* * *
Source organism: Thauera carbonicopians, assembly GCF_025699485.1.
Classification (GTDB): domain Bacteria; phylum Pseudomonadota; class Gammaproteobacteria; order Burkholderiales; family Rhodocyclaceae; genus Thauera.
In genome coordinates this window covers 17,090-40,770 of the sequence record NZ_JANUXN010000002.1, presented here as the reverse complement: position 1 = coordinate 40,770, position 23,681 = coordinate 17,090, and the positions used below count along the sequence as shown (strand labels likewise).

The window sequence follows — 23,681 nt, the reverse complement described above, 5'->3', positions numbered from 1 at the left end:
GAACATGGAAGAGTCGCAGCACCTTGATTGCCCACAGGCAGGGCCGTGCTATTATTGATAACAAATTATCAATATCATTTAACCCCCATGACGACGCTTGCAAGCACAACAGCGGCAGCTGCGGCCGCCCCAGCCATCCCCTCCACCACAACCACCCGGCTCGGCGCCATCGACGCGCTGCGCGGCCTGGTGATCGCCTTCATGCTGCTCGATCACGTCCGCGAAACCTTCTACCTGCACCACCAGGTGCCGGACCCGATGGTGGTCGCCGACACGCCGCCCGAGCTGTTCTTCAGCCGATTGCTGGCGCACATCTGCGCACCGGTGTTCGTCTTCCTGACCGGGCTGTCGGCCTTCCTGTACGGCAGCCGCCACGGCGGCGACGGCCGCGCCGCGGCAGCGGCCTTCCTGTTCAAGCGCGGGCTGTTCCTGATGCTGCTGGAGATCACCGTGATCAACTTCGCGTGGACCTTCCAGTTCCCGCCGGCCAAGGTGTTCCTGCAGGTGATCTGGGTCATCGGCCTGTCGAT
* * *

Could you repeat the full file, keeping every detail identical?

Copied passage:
Source organism: Thauera carbonicopians, assembly GCF_025699485.1.
Classification (GTDB): domain Bacteria; phylum Pseudomonadota; class Gammaproteobacteria; order Burkholderiales; family Rhodocyclaceae; genus Thauera.
In genome coordinates this window covers 17,090-40,770 of the sequence record NZ_JANUXN010000002.1, presented here as the reverse complement: position 1 = coordinate 40,770, position 23,681 = coordinate 17,090, and the positions used below count along the sequence as shown (strand labels likewise).

The window sequence follows — 23,681 nt, the reverse complement described above, 5'->3', positions numbered from 1 at the left end:
GAACATGGAAGAGTCGCAGCACCTTGATTGCCCACAGGCAGGGCCGTGCTATTATTGATAACAAATTATCAATATCATTTAACCCCCATGACGACGCTTGCAAGCACAACAGCGGCAGCTGCGGCCGCCCCAGCCATCCCCTCCACCACAACCACCCGGCTCGGCGCCATCGACGCGCTGCGCGGCCTGGTGATCGCCTTCATGCTGCTCGATCACGTCCGCGAAACCTTCTACCTGCACCACCAGGTGCCGGACCCGATGGTGGTCGCCGACACGCCGCCCGAGCTGTTCTTCAGCCGATTGCTGGCGCACATCTGCGCACCGGTGTTCGTCTTCCTGACCGGGCTGTCGGCCTTCCTGTACGGCAGCCGCCACGGCGGCGACGGCCGCGCCGCGGCAGCGGCCTTCCTGTTCAAGCGCGGGCTGTTCCTGATGCTGCTGGAGATCACCGTGATCAACTTCGCGTGGACCTTCCAGTTCCCGCCGGCCAAGGTGTTCCTGCAGGTGATCTGGGTCATCGGCCTGTCGAT